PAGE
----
One bionic step into the future

by RYAN ATKINSON

Ryan Atkinson looks into recent advances in prosthetic limb development

“Igo running, but it’s difficult. The prosthetic that I wear sometimes works against me, making me lose momentum.”

Anthony Clark, 31, was born without the lower half of his left leg. For him and many others who are missing limbs or have a disability, it can be difficult to participate in sports as the prosthetics they use are not designed for physical activity.

In London there are numerous charities, universities and companies developing technology to be used in sports equipment and prosthetics, which will allow the user to play sports more effectively.

Paralympic Games, Rio 2016
Track Athlete, David Weir, 800m T54 – Men, from Wallington, Surrey, competing for ParalympicsGB at the Rio Paralympic Games 2016. Photo by onEdition

Colin Smith of Imperial College London’s Bioengineering Department, is positive about the advancements being made.

“We have been working with the gold medal-winning Paralympian cyclist Jon-Allan Butterworth on new technology that will give him a competitive edge,” he said.

“We have been developing a bicycle that has been specially designed so that the rider can either place the handlebar in a stand-up or sit-down position.”

With advancements comes the risk of cheating in para athletic sports, such as the controversy over the length of running blades that occurred during the London 2012 Paralympics. 

Paralympic Games, Rio 2016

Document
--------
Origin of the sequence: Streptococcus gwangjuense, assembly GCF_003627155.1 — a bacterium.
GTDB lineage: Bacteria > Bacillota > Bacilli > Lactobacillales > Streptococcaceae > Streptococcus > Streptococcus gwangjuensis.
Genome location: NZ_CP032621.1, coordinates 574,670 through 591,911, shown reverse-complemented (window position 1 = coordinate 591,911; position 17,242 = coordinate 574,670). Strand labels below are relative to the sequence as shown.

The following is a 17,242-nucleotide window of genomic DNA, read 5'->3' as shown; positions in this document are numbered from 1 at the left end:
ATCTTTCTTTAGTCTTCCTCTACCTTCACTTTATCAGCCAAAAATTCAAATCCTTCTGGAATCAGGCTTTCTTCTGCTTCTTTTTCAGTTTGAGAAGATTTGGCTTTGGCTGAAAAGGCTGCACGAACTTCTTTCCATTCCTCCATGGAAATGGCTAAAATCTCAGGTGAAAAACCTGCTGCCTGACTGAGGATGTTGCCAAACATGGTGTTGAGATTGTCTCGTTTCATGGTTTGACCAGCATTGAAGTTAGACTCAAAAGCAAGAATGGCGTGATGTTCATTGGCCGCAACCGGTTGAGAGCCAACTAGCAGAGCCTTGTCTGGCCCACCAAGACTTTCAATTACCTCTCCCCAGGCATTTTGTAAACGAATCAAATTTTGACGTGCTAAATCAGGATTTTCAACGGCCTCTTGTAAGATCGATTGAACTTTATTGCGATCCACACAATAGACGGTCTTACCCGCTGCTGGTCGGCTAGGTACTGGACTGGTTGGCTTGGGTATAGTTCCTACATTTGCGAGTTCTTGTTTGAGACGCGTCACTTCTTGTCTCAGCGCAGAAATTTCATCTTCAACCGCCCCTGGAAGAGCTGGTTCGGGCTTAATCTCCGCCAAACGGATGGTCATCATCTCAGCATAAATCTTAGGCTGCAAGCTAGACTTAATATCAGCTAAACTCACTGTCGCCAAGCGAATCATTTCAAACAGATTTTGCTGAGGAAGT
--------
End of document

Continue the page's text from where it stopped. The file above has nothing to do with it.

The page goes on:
Track athlete Richard Whitehead, 100m T42 – Men, from Nottingham, wins a silver medal competing for ParalympicsGB at the Rio Paralympic Games 2016. Photo by onEdition

Other advancements made at Imperial College include a prosthetic arm that can detect spinal nerve signals and translate this information into a range of movements.

Smith added that it is more difficult to develop technology to aid those who have disabilities above the waist.

Belinda Smart who works for The London Prosthetic Centre, explained the difficulties of developing such prosthetics:

“Upper limb prosthetics are not as easy to replicate as lower limb prosthetics and have not advanced as well due to the intricacies of the limited hand movements, lack of sensation and many other aspects.

“There are two manufacturers in upper limb prosthetics who have manufactured a hand that can perform several functions, enabling people to ride a bicycle, pick up weights and undertake a few other sporting activities.”

Paralympic Games, Rio 2016
Track athlete Jade Jones, 800m T54 – Womens, from Middlesborough, competing for ParalympicsGB at the Rio Paralympic Games 2016. Photo by onEdition

Andy Brittles, the national sports development officer for Limb Power, a disability charity that arranges sporting events, lauded recent advancements for those who have disabilities in the lower half of the body.

“It’s changed a lot, especially for below- and above-the-knee amputees. The prosthetics have given them the tools to play sports,” he said.

Limb Power will be hosting a multisport event later this month in Twickenham, allowing amputees and those with limb impairments to participate in sports in a relaxed environment.

Many of the recent advancements will be on show during the World Para Athletics Championships that will be held in London next month, between 14 and 23 July.

As advancements continue to change the landscape of para athletic sports, those who are missing limbs or have disabilities will have greater opportunity to participate in sports and physical activity.

Paralympic Games, Rio 2016
Track athlete Sophie Kamlish from London and Laura Sugar from Cambridge, 100m T44 – Women, from London, competing for ParalympicsGB at the Rio Paralympic Games 2016. Photo by onEdition

Featured photo: track athlete Samantha Kinghorn, 800m T53 – Women, from Melrose, competing for Paralympics GB at the Rio Paralympic Games 2016. Photo by onEdition